Recovery treats? After the hike we spent three days in Pokhara, where I had a massage, attended a singing bowl meditation class and drank lassis to my heart’s content. Then we moved on to Kathmandu; we did some shopping (my top picks were singing bowls and cashmere scarves), visited Swayambhunath (the monkey temple; so called for the hundreds of monkeys living around the stupa) and relaxed in the Garden of Dreams (a neo-classical garden built by Field Marshal Kaiser Sumsher Rana in 1920).
The entire trip was amazing and I highly recommend it!
Want more behind-the-scenes adventures? Find out what Destination Editor Tom Stainer got up to on his recent trip to Bahrain.
Every month, we curate the best blog posts, Instagrams and videos from our Lonely Planet Pathfinders.
This month’s video feature is from videographer Nick Adams, who leads us along narrow stone corridors, through grand architectural archways and bustling marketplaces to give us a unique perspective of Morocco.
‘Morocco is a country full of diverse sights, sounds and smells. In my latest video, I wanted viewers to experience a snapshot of Moroccan culture, taking you from grand mosques to the bustling labyrinths of the souks.’
Morocco: gateway to Africa - Mark Adams
Why we like it: Using a mixture of first-person footage to give a sense of perspective and close up shots to capture the smaller details, Mark has painted a vivid picture of Morocco here and highlighted its dizzying diversity. We really enjoy the creative transitions which transport us from the heart of one experience to another - we certainly feel as though Morocco has bumped its way up our travel list!
Keep your eyes peeled on our Thorn Tree forum where we’ll post the next submission call-out. Find out what else our Lonely Planet Pathfinders are up to by checking out the Pathfinders video playlist and don’t forget to subscribe to our YouTube channel.
Last month, our Pathfinders community treated us to an eclectic selection of travel yarns that have left us itching to get away. From camel riding in the Sahara to running up – yes, up – a ski jump, these are our favourite Pathfinder blog posts from May.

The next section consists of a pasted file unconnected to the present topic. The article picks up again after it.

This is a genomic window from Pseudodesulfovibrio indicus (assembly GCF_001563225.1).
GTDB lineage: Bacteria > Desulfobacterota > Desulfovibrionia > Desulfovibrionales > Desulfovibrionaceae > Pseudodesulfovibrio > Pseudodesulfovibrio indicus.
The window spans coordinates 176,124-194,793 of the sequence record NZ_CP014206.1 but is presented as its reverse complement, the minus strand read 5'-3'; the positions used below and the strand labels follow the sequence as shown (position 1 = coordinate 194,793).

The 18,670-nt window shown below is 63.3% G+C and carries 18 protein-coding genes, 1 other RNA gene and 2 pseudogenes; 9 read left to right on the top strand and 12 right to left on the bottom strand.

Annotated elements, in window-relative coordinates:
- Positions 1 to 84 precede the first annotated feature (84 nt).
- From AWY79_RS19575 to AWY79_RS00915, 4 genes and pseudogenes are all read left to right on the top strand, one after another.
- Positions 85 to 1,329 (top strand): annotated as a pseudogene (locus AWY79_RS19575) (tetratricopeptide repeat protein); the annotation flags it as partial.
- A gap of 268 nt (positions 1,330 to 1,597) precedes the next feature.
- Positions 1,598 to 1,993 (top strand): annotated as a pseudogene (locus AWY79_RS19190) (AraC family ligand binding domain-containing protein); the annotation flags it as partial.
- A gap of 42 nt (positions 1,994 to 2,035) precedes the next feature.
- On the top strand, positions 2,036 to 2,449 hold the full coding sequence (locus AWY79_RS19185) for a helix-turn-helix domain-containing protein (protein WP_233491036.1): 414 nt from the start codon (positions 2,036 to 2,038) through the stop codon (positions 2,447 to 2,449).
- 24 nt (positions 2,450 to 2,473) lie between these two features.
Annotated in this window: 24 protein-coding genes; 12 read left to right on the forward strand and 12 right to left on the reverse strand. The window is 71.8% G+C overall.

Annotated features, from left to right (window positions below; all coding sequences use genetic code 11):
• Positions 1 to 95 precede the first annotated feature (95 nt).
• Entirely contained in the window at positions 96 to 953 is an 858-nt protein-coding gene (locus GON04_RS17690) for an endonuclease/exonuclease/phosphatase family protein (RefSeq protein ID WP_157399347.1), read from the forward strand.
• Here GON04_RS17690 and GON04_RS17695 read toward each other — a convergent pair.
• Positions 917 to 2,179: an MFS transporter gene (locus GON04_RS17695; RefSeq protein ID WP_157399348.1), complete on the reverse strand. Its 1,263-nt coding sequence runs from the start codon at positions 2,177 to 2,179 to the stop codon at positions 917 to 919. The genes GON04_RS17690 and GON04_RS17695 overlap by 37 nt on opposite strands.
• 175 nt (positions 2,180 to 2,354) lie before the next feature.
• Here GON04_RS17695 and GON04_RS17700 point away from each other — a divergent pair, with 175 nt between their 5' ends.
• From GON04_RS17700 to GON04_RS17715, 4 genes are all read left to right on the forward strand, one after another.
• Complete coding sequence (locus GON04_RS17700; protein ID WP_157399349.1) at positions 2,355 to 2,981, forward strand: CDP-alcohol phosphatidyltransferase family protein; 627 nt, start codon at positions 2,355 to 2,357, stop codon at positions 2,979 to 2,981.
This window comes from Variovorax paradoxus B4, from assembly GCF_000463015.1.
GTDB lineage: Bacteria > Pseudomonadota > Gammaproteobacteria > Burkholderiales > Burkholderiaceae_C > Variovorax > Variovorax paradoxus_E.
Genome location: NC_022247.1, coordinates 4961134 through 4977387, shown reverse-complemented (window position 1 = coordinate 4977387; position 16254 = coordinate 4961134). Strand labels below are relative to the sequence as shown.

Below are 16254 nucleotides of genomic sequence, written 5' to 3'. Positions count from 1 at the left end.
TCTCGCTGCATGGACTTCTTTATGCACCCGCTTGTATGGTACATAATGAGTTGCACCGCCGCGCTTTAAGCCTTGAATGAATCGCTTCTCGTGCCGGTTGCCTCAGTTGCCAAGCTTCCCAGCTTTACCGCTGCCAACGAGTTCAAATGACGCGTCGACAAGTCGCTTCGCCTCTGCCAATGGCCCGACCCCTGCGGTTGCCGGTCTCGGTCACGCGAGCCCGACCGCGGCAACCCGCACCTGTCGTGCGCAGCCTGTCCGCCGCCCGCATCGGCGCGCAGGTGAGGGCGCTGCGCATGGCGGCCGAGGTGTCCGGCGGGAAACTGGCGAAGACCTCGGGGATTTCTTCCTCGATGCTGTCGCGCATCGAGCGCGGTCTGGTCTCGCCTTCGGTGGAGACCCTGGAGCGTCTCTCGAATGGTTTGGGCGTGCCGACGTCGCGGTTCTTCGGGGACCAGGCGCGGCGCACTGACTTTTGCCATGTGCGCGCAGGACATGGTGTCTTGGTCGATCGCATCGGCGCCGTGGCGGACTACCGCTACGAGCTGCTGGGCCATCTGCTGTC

There’s a certain romance in strolling the streets of a new city and imagining how it looked in some long-forgotten age, and Córdoba, in southern Spain, is the perfect place to indulge in this pastime. In this post, Mark and Paul delve into the rich, surprising history of this Spanish city – which, for a short time, stood as one of the centres of the Islamic world – while discussing its present-day sights, creating a piece that stokes wanderlust and intrigue in equal measure.
Mark and Paul quit their London-based jobs to travel full-time, recording stories of people, cultures and landscapes. Find out more at anywhereweroam.com.
Overcoming my fear in the Sahara Desert – Cory Lee
Despite being a popular tourist experience, the thought of riding a camel fills many travellers with a sense of apprehension, but for Cory, who travels the world in his wheelchair, the activity appeared as almost terrifying. On the surface, Cory’s post highlights the work of Moroccan Accessible Travel Consultants, as he embarks on an accessible camel ride across the Sahara, but more universally it is a post about the challenge of facing your fears on the road, whatever they may be.
Cory is something of an ambassador for accessible travel, sharing his experiences around the world to inspire and inform others. Keep up with his travels at curbfreewithcorylee.com.
Beautiful Greek islands for your bucket list – Clare Thomson
The Greek islands; there’s a lot of them, each seemingly beautiful with turquoise-ribboned shores and an alluring, laid-back attitude to life. All this makes choosing one for a holiday a devilishly tricky task. Cue Clare’s post, which employs the clever device of asking fellow travel bloggers to pick their favourite Greek island with reasons justifying their choice. The result is an insightful and visually appealing post that may not dictate your next Greek holiday, but will certainly provide food for thought.